If you want an accurate translation of the Bible, you need a version which distinguishes the singular of ‘you’ by the use of thee/thou.
Almost all languages have this distinction between the singular and plural, but English has lost it in common speech. Indeed, a new plural ‘yous’ is beginning to emerge in slang culture among the young, and perhaps this will develop so that English may recover this essential distinction between the singular and plural.
In the meanwhile, the King James Version is one of the few Bible versions in current use which shows the reader the difference between the singular and plural.
A godly person wants to quote Scripture in prayer, not least because we wish to bring God’s promises before Him and to plead: “Do as Thou hast said” 2Sam 7:25. If he wants to use an accurate version, this means using Thee and Thou in prayer to God. Some people object to these archaic forms, but they are happy enough to use them in their hymns.
One example of the value of noticing the singular and plural is in the Saviour’s warning to Peter about his impending denial. There are many lessons drawn from Peter’s denial of his Saviour, but one that is frequently overlooked is the primary one in the passage.
“The Lord said, Simon, Simon, behold, Satan has desired to have you (plural), that he may sift you (plural) as wheat: but I have prayed for thee (singular), that thy (singular) faith fail not: and when thou (singular) art converted, strengthen thy (singular) brethren.” Lk 22:31-32.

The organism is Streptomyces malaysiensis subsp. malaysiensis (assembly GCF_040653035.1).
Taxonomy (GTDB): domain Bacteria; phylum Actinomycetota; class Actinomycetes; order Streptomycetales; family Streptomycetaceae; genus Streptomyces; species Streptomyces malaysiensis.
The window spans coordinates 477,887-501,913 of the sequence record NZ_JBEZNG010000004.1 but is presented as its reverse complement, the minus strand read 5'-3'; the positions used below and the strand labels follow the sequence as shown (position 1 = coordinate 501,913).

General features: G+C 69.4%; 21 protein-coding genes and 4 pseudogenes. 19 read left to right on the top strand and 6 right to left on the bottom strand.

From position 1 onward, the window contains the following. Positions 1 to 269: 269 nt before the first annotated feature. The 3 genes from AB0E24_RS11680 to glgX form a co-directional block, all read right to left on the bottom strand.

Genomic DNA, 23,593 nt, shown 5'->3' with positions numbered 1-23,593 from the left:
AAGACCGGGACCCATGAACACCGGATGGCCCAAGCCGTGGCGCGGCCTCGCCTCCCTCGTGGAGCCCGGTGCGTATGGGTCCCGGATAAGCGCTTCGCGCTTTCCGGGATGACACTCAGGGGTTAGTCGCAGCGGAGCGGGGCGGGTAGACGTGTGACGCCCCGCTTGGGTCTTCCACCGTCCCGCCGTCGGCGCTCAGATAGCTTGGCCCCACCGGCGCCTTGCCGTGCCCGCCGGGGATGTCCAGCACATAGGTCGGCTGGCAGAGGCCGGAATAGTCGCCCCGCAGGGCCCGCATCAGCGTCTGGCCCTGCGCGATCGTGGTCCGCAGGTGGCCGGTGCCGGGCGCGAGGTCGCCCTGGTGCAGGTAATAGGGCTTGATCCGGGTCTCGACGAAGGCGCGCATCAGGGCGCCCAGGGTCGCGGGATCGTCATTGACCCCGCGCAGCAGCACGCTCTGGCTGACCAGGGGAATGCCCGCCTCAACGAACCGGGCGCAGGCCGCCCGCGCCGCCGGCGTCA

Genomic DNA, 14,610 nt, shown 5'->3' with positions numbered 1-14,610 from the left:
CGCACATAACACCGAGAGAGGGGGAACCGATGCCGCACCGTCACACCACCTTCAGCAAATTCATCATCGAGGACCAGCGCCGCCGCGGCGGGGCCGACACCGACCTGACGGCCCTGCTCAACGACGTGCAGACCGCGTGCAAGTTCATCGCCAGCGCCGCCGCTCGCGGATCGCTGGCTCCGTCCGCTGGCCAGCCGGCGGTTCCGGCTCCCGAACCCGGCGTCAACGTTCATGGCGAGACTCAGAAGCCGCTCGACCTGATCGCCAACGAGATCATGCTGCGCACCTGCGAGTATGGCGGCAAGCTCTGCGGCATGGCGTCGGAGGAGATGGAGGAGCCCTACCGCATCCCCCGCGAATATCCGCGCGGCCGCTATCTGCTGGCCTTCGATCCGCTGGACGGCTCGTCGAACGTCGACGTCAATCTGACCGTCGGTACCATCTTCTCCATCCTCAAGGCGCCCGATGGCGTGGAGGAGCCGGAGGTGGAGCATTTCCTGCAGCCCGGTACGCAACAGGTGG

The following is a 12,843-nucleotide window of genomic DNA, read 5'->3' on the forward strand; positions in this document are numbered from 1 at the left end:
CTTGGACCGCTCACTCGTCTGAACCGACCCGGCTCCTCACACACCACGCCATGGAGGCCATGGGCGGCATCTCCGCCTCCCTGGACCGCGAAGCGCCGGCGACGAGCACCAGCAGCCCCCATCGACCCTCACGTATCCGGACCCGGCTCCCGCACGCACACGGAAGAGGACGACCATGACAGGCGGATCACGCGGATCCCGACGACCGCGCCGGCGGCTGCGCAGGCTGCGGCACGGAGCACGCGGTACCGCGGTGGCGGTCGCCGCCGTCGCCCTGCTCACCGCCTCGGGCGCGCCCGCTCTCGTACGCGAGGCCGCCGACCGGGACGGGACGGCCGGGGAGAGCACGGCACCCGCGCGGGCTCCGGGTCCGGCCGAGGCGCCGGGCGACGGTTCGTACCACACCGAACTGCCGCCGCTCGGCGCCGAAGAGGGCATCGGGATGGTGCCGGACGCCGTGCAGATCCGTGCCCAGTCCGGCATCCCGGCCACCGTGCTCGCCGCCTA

Many preachers major on Peter’s failure to confess his Lord, while they themselves fail to notice the Saviour’s primary teaching. Satan desires to have all the disciples. How many sermons on this passage open up this thought? Usually only Peter’s denial is mentioned, but “they all forsook Him and fled” Mk 14:50. So Jesus prayed for Peter that Peter, when he is converted and restored, will strengthen the other disciples.
Both Satan and Jesus knew that Peter was the spokesman, and if Satan could get his faith to fail, it would affect them all.
Peter was in Satan’s sieve like the others, but in his case it would equip him for helping the other disciples. The Lord planned to use Peter to strengthen the others. So all the disciples had to hear the Saviour’s words, and not simply Peter. Nowadays, many Christians would not listen to such a ‘failed’ preacher, thinking that he is the last person to tell others what to do. So they should listen again to what the Saviour said to Peter, ponder His message and re-evaluate their prejudicial thinking.